A leaked audio transcript showed a Bank of America exec rejecting concerns of staff who didn't want to come to the office for fear of the coronavirus
Bank of America
- A senior Bank of America executive lamented the negative impact of the coronavirus on his staff, in audio leaked to CNBC.
- Fabrizio Gallo, global head of equities, told top-level colleagues during a March 25 call that staff productivity comes before personal comfort and the wish to work from home.
- "You cannot on one hand say you cannot trust the firm and on the other hand get the money from the firm, for a long period of time," Gallo said, CNBC reported.
- Bank of America told CNBC: "This conversation took place two weeks ago when we were establishing new protocols about employees executing trades from home. We have 95% of our people working from home in the trading businesses including some of our most senior traders."
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A recording of a top Bank of America executive complaining about the effect of the coronavirus on his staff's work-ethic has been leaked to CNBC.
Fabrizio Gallo, global head of equities and a powerful figure at the Wall Street bank, told colleagues on a March 25 conference call that the productivity of office-based staff in critical roles should come before their fears of getting sick, according to CNBC.
"Of course, we are going to entertain special cases but not the 'I don't feel comfortable, sorry.' It doesn't work that way over the long term," Gallo told senior colleagues, including Glenn Koh, global head of equities trading and Cyrille Walter, global head of equity derivatives, according to a transcript of the audio from CNBC.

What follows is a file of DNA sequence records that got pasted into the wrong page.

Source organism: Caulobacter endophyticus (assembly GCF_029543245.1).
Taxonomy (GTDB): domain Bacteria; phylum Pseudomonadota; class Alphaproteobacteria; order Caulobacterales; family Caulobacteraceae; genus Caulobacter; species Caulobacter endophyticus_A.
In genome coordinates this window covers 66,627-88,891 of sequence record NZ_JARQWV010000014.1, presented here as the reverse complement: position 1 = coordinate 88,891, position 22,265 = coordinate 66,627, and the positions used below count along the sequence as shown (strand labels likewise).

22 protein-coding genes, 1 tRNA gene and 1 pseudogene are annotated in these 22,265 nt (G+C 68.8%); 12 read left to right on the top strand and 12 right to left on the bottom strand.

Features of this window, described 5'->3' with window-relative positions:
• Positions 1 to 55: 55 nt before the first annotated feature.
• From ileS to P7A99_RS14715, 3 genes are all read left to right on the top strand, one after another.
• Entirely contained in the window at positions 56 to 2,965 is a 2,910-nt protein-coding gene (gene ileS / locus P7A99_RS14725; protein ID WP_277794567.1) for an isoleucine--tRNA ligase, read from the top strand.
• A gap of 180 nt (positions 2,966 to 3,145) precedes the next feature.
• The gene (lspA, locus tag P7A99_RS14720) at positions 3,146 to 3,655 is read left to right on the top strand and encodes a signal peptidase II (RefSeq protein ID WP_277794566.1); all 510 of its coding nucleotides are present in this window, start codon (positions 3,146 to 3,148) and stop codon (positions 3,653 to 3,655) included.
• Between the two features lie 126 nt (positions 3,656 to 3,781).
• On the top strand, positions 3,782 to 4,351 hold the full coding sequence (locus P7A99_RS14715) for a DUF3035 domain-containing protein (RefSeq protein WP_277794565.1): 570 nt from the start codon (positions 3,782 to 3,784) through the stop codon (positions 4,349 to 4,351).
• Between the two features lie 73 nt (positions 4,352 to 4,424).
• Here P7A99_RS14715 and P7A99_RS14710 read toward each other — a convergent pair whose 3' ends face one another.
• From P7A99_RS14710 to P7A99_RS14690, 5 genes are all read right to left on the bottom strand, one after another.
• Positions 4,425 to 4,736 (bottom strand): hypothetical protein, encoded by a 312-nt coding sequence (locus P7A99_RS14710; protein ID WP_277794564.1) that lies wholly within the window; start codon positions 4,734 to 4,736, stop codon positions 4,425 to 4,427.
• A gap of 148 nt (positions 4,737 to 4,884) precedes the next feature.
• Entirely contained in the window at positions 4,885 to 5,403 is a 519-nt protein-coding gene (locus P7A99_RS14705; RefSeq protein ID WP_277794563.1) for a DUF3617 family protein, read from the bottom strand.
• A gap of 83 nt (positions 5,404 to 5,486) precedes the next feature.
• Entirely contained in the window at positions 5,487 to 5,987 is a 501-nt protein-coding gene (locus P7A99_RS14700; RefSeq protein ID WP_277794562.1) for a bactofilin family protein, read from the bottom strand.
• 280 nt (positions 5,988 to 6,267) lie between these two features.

Also on March 25, the US passed the milestone of 1,000 deaths, and had reported 68,647 total cases of the coronavirus
Bruce Bennett/Getty Images
Discussing staff fears about COVID-19 infection and their desire to shift to home working during the coronavirus crisis, Gallo said: "We cannot provide proper and orderly markets if 99% of the population decides they don't feel comfortable."
"So, people have to understand that too. You cannot on one hand say you cannot trust the firm and on the other hand get the money from the firm, for a long period of time if you are in a critical function," Gallo said, according to CNBC.
"Now if people decide they don't want to be in a critical function we can have that conversation too."
The bank's CEO Brian Moynihan told CNBC on April 3 that only 5% of traders were currently working in the bank's offices.
Moynihan was one of several business leaders that signed an open letter pledging to put employees needs first amid the outbreak.
"To employees, our principle is to keep you safe," the letter said. "We will continue to do everything we can to protect your workplace, and to help you to adapt to the new working conditions."
In response to the CNBC report, a Bank of America spokesperson said:
"The premise of this conversation is that after a period of time and the government and health officials have said that it is safe, people will need to come back to work and we know people will have personal challenges and we will need to help them plan for that. This conversation took place two weeks ago when we were establishing new protocols about employees executing trades from home. We have 95% of our people working from home in the trading businesses including some of our most senior traders."
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